The first signs of French judge Marie-Reine Le Gougne's heightened state of emotion came when she stepped into the elevator of the West Coast Salt Lake Hotel with the boos of 16,500 fans still ringing in her ears. She'd already had an earful. According to an interview she gave later to the French sports daily L'Equipe, Le Gougne had been verbally attacked by skating officials she refused to name moments after leaving the judges' box at the Salt Lake Ice Center. More criticism followed in the shuttle bus back to the hotel. Now two other judges, one from Great Britain and another from the U.S., neither of whom had scored the pairs competition earlier that evening, entered the elevator with her. Teary-eyed and clearly distraught, Le Gougne averted their gazes.
The 40-year-old Le Gougne spent a sleepless night and awakened the following morning, Tuesday, Feb. 12, to more criticism as she watched CNN. Upon arriving at the arena for the judges' meeting that's routinely held after every competition, in which she'd be asked to defend her marks, she was greeted by a TV camera crew. Ten judges, including the substitute for the competition, were at the meeting, plus referee Ron Pfenning of the U.S. and assistant referee Alexander Lakernik of Russia. Pfenning duct-taped the edges of the door in the windowless room so that words said in the room could not be overheard. One by one the judges were asked to defend their marks.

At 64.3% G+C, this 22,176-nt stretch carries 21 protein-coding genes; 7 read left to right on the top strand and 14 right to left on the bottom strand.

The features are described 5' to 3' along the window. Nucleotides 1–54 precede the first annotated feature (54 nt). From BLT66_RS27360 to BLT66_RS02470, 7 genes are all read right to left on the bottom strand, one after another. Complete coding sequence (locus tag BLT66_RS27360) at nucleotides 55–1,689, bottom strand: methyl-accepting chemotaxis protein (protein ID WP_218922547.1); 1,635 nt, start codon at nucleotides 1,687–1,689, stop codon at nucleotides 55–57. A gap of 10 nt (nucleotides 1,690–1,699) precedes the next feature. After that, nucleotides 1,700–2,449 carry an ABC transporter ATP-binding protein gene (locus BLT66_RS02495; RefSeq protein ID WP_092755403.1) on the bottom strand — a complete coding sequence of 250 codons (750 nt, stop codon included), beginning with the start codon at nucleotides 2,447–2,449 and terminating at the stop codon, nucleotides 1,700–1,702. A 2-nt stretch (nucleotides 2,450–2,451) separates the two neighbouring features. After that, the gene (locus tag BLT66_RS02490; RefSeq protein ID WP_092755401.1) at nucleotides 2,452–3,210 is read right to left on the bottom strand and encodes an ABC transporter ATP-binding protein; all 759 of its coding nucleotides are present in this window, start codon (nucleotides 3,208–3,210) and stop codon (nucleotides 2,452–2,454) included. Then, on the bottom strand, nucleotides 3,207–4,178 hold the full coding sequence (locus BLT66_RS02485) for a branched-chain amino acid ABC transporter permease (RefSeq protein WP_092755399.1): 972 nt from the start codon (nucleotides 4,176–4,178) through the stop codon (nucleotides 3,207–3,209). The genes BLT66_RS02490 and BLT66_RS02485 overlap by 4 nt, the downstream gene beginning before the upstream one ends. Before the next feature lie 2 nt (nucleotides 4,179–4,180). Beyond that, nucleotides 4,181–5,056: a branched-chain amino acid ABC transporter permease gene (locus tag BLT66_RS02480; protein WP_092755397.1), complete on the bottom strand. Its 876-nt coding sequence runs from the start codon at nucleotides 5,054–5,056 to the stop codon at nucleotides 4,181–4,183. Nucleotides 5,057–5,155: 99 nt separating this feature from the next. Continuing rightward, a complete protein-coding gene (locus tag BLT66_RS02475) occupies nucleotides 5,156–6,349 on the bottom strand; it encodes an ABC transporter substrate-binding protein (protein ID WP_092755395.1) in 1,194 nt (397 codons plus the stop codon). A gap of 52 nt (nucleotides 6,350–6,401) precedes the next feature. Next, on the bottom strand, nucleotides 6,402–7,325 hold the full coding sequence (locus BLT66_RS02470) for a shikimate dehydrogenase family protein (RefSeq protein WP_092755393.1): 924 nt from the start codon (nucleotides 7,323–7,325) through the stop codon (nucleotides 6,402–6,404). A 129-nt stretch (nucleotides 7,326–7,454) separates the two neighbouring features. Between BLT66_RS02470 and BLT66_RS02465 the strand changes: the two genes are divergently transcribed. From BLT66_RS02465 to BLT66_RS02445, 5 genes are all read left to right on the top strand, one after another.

Pfenning, a member of the International Skating Union (ISU) technical committee, which oversees judging, had disagreed with the final placements. On his card he'd put the Canadian pair of David Pelletier and Jamie Sal� first. The panel, of course, had named the Russian pair of Anton Sikharulidze and Elena Berezhnaya the winner by a 5-4 margin. China, France, Poland, Russia and Ukraine made up the majority. Canada, Germany, Japan and the U.S. were in the minority. The decision set off a firestorm of criticism. Spectators, television commentators, former skaters, journalists and nonworking judges spoke as if with one voice: The Canadian pair had been robbed. NBC commentators Scott Hamilton and Sandra Bezic, both former Olympians (Bezic is Canadian), expressed outrage and embarrassment for their sport.
Pfenning knew things were not so simple. "It was close," he told SI later. It is a tenet of judging that reasonable minds could disagree over the same performance, and it was his job to find out why the judges voted as they did.
Feelings ran high on both sides. "It was lengthy, emotional and tense," Pfenning said. He recalls that Le Gougne was strangely quiet, as if something was building inside her. "Then, unsolicited, she burst out with a torrent," Pfenning says. "She was very emotional, crying, and the words came rambling out in a cascade. 'You don't understand. You must help us, you must do something. We're under such enormous pressure.' " Le Gougne then blurted out the name of Didier Gailhaguet, head of the French Skating Federation, saying he'd told her which pair to put first.